National Umma Party
This article needs additional citations for verification. (January 2011) (Learn how and when to remove this template message)
|Secretary-General||Siidig El Nour|
|Political position||Centre to centre-right|
|Religion||Sunni Islam (Ansar)|
|National affiliation||National Consensus Forces|
|National Assembly of Sudan|
1 / 450
|Council of States|
0 / 50
In August 1944 Sayyid Abd al-Rahman al-Mahdi, leader of the Ansar, met with senior Congress members and tribal leaders to discuss formation of a pro-independence political party that was not associated with Mahdism. The first step taken was the launch of a new daily newspaper, al-Umma (The Community). In February 1945 the al-Umma party had been organized and the party's first secretary, Abdullah Khalil, applied for a government license. The constitution made no mention of Abd al-Rahman or of the Ansar. The only visible link to Abd al-Rahman was the party's reliance on him for funding. However, there were rumors that al-Umma had been created by the government and aimed to place Abd al-Rahman on the throne. These rumors persisted until June 1945, when the government publicly said it would not support a Mahdist monarchy.
Sadiq al-Mahdi has been the prominent leader of the faction through much of the last century to the present day.
In 2002, 37 elected members split from the National Umma Party and formed the Umma Party (Reform and Renewal) led by Mubarak al Fadil al Mahdi, the first cousin of Sadiq al-Mahdi, this party joined the ranks of the National Congress Party Government and stayed in governance until Mubarak al-Fadil was dismissed from office. The Umma Party ( Reform and Renewal) further split into four factions and was later dissolved to re-join the National Umma Party.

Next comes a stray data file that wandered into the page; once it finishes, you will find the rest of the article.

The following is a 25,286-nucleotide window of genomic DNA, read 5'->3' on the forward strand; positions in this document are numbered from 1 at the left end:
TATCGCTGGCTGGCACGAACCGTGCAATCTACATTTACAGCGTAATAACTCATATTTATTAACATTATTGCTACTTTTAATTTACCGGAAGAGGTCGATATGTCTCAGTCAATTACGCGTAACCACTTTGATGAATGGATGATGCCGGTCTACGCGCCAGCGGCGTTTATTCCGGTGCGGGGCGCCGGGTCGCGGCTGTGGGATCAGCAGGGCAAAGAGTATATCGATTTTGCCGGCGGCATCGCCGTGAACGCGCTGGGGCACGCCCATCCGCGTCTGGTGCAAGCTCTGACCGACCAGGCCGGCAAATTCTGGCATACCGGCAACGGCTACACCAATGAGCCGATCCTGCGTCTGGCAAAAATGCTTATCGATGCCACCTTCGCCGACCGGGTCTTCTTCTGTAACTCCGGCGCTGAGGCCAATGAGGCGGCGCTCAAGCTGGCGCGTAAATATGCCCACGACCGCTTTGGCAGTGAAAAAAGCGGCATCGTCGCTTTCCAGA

All members of the Umma Party (Reform and Renewal) were integrated back into the Umma National Party except for Mubarak al-Fadil due to allegations of conspiracy with the State of South Sudan and for spreading slander and false information about colleagues in the National Umma Party and colleagues in the opposition.
The most prominent of Umma factions was the Umma Party (Reform and Renewal) headed by Mubarak al Fadil al Mahdi, former Interior Minister when the Umma Party was last in power under Sadiq as Prime Minister from 1986 to 1989. Another faction of the Umma Party (Reform and Renewal) is led by Information Minister Alzahawi Ibrahim Maalik.
Another faction of the Umma Party (Collective Leadership) is led by Dr. al Sadiq al Hadi al Mahdi, who is the nephew of Mubarak al Fadil and first cousin of Sadiq al Mahdi. Dr al Sadiq is the son of Imam al Hadi al Mahdi who led a faction of the Umma Party that rivaled a faction that was led by Sadiq al Mahdi in the 1960s. Dr al Sadiq is an advisor to the President of Sudan. The Umma Party (Collective Leadership) is part of the current government and has agreed to continue cooperation with Sudan's ruling National Congress Party in the mid-interim period after 2008.
The last faction of the Umma Party is the Federal Umma Party, led by Ahmad Babiker Nahar, ex Secretary General of Umma Party ( Reform and Renewal) who formed his party as a result of being wrongfully fired from post by Mubarak al Fadil, he now serves as the current minister of Environment and Physical Development.
- Warburg, Gabriel (2003). Islam, sectarianism, and politics in Sudan since the Mahdiyya. Univ of Wisconsin Press. pp. 125–127. ISBN 0-299-18294-0.